Mild temperatures ranging from 65° to 75° Fahrenheit are optimal. Ferns do not do well in extreme hot or cold temperatures. Should temperatures rise to 95°F and above or fall to below 35°F, your fern will suffer damage.
Boston Ferns can remain outdoors in the winter season if you live in a subtropical region without frost or freezing temperatures.
The Boston fern appreciates being fed from early spring through early fall. Use a quality liquid fertilizer diluted to half-strength monthly. Rinse foliage after feeding to prevent burning the fronds. During their dormant period, they do not need to be fertilized.
To aid your fern in maintaining its vivid green color, mix an Epsom salt solution of two tablespoons of Epsom salts per gallon of water. Apply this twice annually.
The plant’s fronds will indicate if pruning is necessary. Yellow and brown fronds need to be trimmed at the soil bed level, this will encourage new growth. If runners appear without foliage, trim those off as well. Radical pruning should be performed in spring or summer. The fern is one plant that responds exceptionally well to radical pruning. Trim at the base and from the sides, avoiding cropping the top. For total renewal, prune the plant to its base.
Boston ferns need pots that are roughly an inch larger than root balls. Pots should also have an adequate number of drainage holes. When roots peek out of the soil bed, you need to repot. Slow growth also indicates the need for repotting. Repot in the spring.
Boston Fern Propagation
The easiest method for Boston Fern propagation is through division. If repotting in the spring, separate and divide a section from the mother plant complete with roots. You can divide larger or smaller sections. Place the new section in a container with fresh soil, and water it. Care for it as you would a mature fern.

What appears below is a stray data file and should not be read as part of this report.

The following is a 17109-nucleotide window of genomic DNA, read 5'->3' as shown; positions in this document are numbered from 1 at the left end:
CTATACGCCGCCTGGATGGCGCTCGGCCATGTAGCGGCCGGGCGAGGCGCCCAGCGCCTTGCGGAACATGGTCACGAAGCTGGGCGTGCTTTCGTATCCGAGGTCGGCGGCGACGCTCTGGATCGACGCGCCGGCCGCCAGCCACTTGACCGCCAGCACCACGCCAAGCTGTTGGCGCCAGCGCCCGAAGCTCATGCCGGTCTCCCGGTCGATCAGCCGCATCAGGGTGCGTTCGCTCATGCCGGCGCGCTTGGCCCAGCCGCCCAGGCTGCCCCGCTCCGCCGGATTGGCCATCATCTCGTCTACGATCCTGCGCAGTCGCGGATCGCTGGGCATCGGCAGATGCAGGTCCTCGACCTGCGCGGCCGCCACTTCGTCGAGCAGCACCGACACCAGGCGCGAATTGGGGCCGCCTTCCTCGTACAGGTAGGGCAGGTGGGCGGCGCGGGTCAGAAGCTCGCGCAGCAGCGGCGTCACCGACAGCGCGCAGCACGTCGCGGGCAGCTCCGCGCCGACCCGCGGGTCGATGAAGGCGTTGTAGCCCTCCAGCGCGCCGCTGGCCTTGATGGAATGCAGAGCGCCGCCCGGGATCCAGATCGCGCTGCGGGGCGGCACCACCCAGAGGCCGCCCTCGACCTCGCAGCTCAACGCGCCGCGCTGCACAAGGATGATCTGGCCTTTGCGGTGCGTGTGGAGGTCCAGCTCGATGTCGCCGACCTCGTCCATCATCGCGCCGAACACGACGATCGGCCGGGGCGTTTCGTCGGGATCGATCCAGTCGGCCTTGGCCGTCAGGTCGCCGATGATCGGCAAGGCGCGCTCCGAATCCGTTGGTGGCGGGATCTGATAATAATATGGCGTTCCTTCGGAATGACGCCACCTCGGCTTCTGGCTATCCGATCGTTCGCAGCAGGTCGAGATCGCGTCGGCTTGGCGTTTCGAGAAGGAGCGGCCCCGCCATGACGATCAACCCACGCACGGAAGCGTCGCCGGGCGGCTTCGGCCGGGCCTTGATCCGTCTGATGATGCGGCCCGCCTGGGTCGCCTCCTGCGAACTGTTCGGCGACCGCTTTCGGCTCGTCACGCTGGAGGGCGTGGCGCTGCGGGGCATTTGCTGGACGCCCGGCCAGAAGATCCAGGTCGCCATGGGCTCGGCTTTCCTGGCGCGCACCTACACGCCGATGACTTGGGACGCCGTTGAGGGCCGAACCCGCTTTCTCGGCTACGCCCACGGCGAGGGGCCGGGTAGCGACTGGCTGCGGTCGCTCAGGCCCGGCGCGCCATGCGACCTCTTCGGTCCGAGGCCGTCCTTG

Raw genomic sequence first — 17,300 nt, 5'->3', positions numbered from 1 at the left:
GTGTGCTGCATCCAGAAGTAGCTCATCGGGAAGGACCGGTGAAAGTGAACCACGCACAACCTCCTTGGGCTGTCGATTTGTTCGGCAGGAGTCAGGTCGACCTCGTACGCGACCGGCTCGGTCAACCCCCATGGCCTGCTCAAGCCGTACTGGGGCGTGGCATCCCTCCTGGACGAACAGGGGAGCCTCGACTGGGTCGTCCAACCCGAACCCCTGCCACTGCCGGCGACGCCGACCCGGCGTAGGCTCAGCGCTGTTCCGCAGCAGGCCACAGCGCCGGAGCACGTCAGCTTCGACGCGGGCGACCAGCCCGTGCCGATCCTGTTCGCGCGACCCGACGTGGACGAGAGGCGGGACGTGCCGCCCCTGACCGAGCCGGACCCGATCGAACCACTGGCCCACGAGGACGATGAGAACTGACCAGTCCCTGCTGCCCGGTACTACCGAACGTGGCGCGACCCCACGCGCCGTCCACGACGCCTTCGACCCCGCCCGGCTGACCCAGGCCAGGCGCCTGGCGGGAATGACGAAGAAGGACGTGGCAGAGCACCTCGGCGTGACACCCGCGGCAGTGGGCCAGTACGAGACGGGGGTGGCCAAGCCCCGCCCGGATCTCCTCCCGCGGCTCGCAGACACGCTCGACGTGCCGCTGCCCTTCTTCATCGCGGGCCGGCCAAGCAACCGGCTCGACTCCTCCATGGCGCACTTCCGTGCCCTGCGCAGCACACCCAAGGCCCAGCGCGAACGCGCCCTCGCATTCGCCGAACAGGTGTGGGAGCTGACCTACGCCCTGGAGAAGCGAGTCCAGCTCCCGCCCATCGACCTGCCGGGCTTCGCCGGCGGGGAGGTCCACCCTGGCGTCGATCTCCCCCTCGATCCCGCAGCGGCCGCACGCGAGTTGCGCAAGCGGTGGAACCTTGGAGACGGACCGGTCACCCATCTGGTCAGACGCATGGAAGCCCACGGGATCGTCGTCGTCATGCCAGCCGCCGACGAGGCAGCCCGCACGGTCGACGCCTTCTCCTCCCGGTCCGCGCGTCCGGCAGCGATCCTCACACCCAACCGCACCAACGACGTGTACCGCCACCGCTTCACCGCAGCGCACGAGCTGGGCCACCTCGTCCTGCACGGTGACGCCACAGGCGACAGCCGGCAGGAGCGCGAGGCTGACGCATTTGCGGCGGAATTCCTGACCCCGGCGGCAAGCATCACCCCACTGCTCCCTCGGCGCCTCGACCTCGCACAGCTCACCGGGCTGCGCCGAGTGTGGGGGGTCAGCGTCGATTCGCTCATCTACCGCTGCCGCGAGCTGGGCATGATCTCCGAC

If the new fern plant offers some resistance when pulling gently at its base, the roots have established themselves.
Boston Fern Toxicity
The American Society for the Prevention of Cruelty to Animals (ASPCA), reports that the Boston Fern is non-toxic to pets whether dogs or cats.
Pests, Diseases, and Problems
The Boston Fern is susceptible to several diseases and insects. Among these are mealybugs and spider mites. Place your Fern in the shower and spray it to remove pests. Then treat your plant with organic insecticidal soap or Neem oil immediately upon discovery.
Brown or black fronds indicate the soil bed has nematodes. Add compost to the soil to aid the development of beneficial fungi. For extensive infestations, eliminate any infected plants.
Brown and black spots on your fern that are accompanied by a bad odor will usually signify bacterial soft rot. Dispose of the plant.
Brown withering frond tips indicate Leaf Tip Burn. Infected plants must be destroyed and disposed of. Brown or black spots near a fern’s crown are symptoms of Rhizoctonia Blight. This disease will spread rapidly so spray it immediately sprayed with a fungicide. Neem oil is also an organic fungicide.
Outdoor Boston Fern Cultivation
Generally grown as a houseplant, Boston Ferns do well outdoors in warm and humid climates. They can tolerate dryer climates given sufficient water. Frost kills back ferns, but come springtime, they return and regenerate.
Position your Boston Fern in partial to full shade. These plants are not drought-tolerant so mist your fern on torrid days. Watch your fern for slugs as ferns are at risk from these pests. If you find one or two, remove them annually. Coffee grounds, broken dry eggshells, and diatomaceous earth placed around the base of a plant will prevent slugs from entering. Slug pellets are also an option.
A Final Thought
An elegant parlor plant from days past, the Boston Fern is perfect for any décor and will add a pleasant touch of lush greenery regardless of where it is located.